Count 2 is a real stretch. ... (Below threshold)

Count 2 is a real stretch. Maybe the court will agree and DeLay will be charged with wire fraud instead?

As for Count 1 - shouldn't the grand jury have checked to see if this was a case of ex post facto law?

On its face, the funds argu... (Below threshold)

On its face, the funds argument seems downright silly. However, given the law, which was apparently written in such a way that checks/drafts were not included in the definition of funds, any lawyer worth his/her/its salt would argue that.

It is my understanding that the Texas legislature laid out fairly explicit definitions of funds in the statute, and did not go back and change the definition until some time later.

It all boils down to what t... (Below threshold)

It all boils down to what the meaning of "is" is, doesn't it? I saw it on TV a few years ago.

If Earle had any compelling evidence, he would have included it in his indictment, and wouldn't have needed to beg for a true bill from one grand jury after another. The evidence would speak for itself.

If there's a conspiracy going on here, I suspect it's on the prosecution's part. Who do we see about that?

The real stretch is in the ... (Below threshold)
Mac Lorry:

The real stretch is in the charge of money laundering, not in the definition of funds. Money laundering is the converting of illicitly gotten money into untraceable money that appears legitimate. To do that requires hiding the source of the original money. That's why "funds" does not include "checks." It's damn hard to hide the source of the money if it's never removed from the banking system. The only way checks can be used in a traditional money laundering scheme is to first convert them into cash. In DeLay's case donations were given in the form of checks that were deposited into a Texas political entity's bank account. A check was written against that bank account and deposited into a national political entity's bank account. One or more checks from that bank account were then sent back to one or more Texas bank accounts. At no time did the money leave the banking system. The money started out as legitimate and never left the banking system.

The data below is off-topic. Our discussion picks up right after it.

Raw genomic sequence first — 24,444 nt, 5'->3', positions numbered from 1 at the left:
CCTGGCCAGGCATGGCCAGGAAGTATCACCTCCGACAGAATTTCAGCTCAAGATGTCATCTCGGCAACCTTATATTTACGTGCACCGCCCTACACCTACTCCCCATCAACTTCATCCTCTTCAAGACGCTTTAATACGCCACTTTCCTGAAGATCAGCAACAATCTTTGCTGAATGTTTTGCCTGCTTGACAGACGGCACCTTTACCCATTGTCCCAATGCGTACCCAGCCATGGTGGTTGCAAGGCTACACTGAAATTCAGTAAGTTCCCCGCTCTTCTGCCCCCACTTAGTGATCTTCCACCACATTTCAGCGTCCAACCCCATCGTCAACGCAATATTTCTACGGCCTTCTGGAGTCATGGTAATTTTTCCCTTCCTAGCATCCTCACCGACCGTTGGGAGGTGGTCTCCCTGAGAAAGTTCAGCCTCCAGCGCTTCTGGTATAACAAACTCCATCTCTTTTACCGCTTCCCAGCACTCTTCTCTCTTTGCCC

Texas law say you can't use money from a Texas political entity to fund national candidates for some offices. That law did not anticipate the indirect funding that took place in this case, so it wasn’t violated. Earle knows this so he trumped up a bunch if irrelevant charges for pure political reasons. Hopefully there's a federal prosecutor looking at what Earle is doing to see what laws he has broken.

While you're all busy findi... (Below threshold)

While you're all busy finding DeLay innocent based on a reading of the indictments, you may be interested to know that the subject of this thread is erroneous. DeLay's spokesman falsely reported to the press that the court had agreed to hear the case. They only said they would consider hearing it. Hope this doesn't affect any of the ongoing deliberations by all you legal beagles.

I just find it hard to believe that DeLay's spokesman would tell the media a falsehood designed to make his boss look better.